Melvin Taylor, Brand Marketer

The Pierre Laclede Honors College is about to publish its 19th issue of Bellerive, a student run literary and artistic publication. The book began as just a small project in 1999 among students in the Honors College who wanted to experience the publication process, but it has since evolved into an Honors tradition that all University of Missouri–St. Louis students, staff and alumni can enjoy and contribute to.

In 2003, Bellerive was expanded into a college course by the Honors College Dean Robert Bliss and Honors College Associate Dean Nancy Gleason. Starting with the fourth issue, Bellerive was produced by students in the seminar course led by Gleason. She taught this course until issue 10 when former student Geri Friedline took over. Friedline was one of the first students to work on Bellerive when it started and is now a PLHC associate teaching professor. She is still teaching the course today and continues to make her mark on Bellerive by guiding the students who put the book together. According to Friedline, students in the Bellerive course gain experience in all stages of publication including submissions review and selection, editing, layout, design, public relations and promotion.

The Bellerive course is offered each fall drawing in students who are pursuing an English major, to psychology and even business. During the semester, all Bellerive students blindly evaluate each submission and then divide into committees. Then they edit the literary works, create the layout for the book and prepare the presentation of images inside the book and on its cover. A third issue staff member, Kristy Burkemper, says it’s a challenge to complete all of the work in one semester. Yet the Bellerive staff always manages to pull together a book everyone is proud of. On the other hand, JoHannah McDonald, another third issue staff member, says one of the biggest challenges is choosing which submissions to include in the book because there are so many quality submissions. But once the semester ends the work is not over. Students continue to give their time in the following months to ensure the quality of the printing when it is returned from the publisher and prepare for the launch party.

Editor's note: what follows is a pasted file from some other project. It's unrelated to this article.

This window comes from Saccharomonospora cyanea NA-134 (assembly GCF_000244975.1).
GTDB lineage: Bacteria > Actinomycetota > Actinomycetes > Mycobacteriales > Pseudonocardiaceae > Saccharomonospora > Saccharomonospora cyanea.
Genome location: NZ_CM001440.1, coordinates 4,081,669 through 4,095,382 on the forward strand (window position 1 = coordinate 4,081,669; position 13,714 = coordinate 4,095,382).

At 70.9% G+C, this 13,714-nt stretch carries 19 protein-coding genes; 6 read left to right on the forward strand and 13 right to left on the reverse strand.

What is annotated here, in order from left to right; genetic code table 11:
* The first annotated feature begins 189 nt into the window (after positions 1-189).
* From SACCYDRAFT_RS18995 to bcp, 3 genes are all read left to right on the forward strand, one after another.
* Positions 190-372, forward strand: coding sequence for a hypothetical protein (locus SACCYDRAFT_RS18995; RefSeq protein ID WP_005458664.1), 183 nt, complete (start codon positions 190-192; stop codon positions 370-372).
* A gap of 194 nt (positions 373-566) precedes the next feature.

Starting with issue 17, Bellerive began accepting music submissions which are published using a QR code. Previously, only current UMSL students and staff were allowed to submit, but Bellerive expanded again by accepting submission from UMSL alumni beginning with issue 18. The addition of alumni works in the book demonstrates the creative evolution of former students and provides an opportunity for alumni to stay involved with UMSL.

The range of creative works Bellerive accepts are poetry, prose, photography, art and original music. UMSL students, faculty and staff are all free to submit unpublished work to Bellerive. Submissions are accepted from March 1 to Oct. 1 and each new issue is published in the following spring. The submission form can be found at or submissions can be directly emailed to Previous issues can be purchased at the bookstore or by contacting Friedline at

Some people may be hesitant to share their creative work, but Burkemper insists you have nothing to lose by submitting. Submission evaluations are blind, and Bellerive seeks to publish works from submitters of all skill levels and backgrounds.  

McDonald, says even if a submission isn’t accepted, submitting “is an important first step for any writer, artist, or musician…keep submitting! Don’t let one rejection put you out.”  

She thinks it is important for UMSL students, faculty and alumni to put their work out there. Bellerive encourages all writers and artists to give it a try. The staff are anxiously awaiting to see what outstanding works will be submitted this year.